After a seven-year hiatus, Coleman Love is in the air again.
Omega Psi Phi fraternity and Delta Sigma Theta sorority on Monday kicked off the first Coleman Love Week at Emory since Omega left campus in 2000.
Four Omega brothers and 13 DST sisters hosted events for the public this week, in celebration of the two groups’ relationship of more than 94 years, which began with the marriage of one of Omega’s national founders, Frank Coleman, with Edna Brown, one of DST’s national founders.
“The bond between the two founders created an everlasting relationship between those in the fraternity and the sorority,” said Shannon Paige, co-programming chair of DST.
Themed “Renaissance Man, Renaissance Woman,” the week aims to explore the concept of cultured men or women and how to achieve that distinction.
Omega fraternity president Julian Smith said the goal was also to show how the concept evolved through the years.
“[We] cover all the facets of what it means to be a man and woman,” Smith said.
Paige said events were planned to cover various topics, including art and educational programs, to benefit different audiences.
At Monday’s discussion, “The Status of the Black Family,” four panelists explored the impact of education and adoption on black families, addressed juvenile delinquency and the strength of black families and the effect of race on behavior.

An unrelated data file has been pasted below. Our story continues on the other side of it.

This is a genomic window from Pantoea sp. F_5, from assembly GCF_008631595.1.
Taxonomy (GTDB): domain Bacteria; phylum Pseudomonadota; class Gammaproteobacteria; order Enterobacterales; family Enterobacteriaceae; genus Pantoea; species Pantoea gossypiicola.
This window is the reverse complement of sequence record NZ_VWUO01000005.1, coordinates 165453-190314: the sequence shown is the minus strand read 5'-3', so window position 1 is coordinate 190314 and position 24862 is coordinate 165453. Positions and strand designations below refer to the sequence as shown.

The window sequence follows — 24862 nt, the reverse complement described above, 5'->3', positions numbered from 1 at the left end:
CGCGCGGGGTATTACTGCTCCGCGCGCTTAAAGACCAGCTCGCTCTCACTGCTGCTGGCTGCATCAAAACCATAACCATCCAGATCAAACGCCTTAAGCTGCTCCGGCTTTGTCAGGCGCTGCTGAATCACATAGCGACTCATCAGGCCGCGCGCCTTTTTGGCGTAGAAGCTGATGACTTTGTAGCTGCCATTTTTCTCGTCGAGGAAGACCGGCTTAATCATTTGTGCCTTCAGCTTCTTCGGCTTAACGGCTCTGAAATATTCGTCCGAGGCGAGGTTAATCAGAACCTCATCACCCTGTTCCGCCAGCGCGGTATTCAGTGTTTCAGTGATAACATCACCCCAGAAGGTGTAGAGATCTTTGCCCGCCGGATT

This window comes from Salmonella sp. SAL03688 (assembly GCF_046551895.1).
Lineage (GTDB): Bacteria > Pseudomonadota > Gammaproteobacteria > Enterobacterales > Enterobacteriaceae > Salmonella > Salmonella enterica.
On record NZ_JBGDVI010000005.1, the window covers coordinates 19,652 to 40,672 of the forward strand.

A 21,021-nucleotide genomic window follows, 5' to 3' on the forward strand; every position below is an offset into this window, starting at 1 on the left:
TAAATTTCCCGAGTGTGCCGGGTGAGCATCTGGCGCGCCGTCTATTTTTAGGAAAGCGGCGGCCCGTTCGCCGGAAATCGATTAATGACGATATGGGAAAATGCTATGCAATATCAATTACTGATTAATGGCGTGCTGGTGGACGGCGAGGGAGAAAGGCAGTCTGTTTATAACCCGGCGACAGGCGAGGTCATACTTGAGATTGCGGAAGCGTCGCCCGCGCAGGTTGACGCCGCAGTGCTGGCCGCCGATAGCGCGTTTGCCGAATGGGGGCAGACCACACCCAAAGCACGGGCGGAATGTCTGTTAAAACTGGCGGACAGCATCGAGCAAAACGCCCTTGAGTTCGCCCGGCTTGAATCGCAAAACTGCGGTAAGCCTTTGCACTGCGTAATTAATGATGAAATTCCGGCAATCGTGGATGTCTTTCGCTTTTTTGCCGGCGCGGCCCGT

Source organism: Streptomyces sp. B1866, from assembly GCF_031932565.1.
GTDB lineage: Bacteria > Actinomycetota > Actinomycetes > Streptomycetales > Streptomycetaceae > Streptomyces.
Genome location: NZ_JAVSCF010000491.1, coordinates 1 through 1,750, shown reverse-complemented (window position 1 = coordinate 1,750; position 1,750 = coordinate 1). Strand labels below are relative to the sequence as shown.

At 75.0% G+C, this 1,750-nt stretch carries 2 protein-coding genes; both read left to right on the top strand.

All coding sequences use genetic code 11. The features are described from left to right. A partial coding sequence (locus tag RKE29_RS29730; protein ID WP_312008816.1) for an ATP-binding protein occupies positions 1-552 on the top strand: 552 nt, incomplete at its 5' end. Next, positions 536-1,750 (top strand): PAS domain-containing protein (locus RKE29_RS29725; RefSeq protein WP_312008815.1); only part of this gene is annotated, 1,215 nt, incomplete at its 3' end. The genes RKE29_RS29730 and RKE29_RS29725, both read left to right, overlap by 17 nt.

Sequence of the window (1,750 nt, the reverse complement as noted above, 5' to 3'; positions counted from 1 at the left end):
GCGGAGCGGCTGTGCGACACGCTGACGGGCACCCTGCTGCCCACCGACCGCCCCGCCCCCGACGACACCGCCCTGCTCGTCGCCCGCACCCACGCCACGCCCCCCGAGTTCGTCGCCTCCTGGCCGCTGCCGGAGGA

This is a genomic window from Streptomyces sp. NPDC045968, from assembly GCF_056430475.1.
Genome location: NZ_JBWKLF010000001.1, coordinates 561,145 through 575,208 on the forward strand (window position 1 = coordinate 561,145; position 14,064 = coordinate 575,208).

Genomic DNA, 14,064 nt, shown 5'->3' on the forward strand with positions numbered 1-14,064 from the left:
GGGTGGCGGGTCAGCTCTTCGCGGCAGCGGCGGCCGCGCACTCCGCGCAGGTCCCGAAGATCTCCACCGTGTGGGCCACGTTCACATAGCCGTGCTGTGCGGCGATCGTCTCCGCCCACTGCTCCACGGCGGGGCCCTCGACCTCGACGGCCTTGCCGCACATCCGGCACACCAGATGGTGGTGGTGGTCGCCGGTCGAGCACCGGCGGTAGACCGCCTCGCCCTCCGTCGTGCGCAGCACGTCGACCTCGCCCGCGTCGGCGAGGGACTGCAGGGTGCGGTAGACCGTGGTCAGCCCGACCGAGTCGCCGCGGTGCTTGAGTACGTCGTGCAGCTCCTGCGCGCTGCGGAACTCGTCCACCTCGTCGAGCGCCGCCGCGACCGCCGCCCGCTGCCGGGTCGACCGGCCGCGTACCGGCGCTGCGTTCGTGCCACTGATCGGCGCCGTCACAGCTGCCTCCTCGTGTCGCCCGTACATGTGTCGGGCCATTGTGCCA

Delores P. Aldridge, sociology professor and the first black faculty member at Emory, facilitated Tuesday’s discussion on what it means to act “within the confines of race.”
A small business exposition and food tasting was held on Wednesday, featuring vendors from Atlanta. The week will culminate with a step show, community service event and a service at the Ebenezer Baptist Church in Atlanta over the weekend. Paige said the church was chosen for its history — Martin Luther King Jr. was a pastor there.
Being able to hold Coleman Love Week again after seven years means the two groups have made progress, Paige said.
“Omega has returned to Emory’s campus,” she said. “We need to show the campus what our bond is all about, what we have the capability to do within our sorority and fraternity,”
The celebration was especially popular among alumni who were not able to hold Coleman Love Week at Emory.
“This is my first time being on campus with there ever being a Coleman Love Week,” said Keyona Grant (’07N), former DST president. “We [alumni] were all very inclined to come back because we wanted to see what it was going to be like.”
Grant, who attended Tuesday’s discussion, said having Omega fraternity members at the event added a male perspective to dialogue. She added that Coleman Love Week brings diversity to campus by adding another approach to celebrating fraternity-sorority relationships.
“Although we’re all sororities and fraternities, we generally have the same common goal but the approach is different,” she said.
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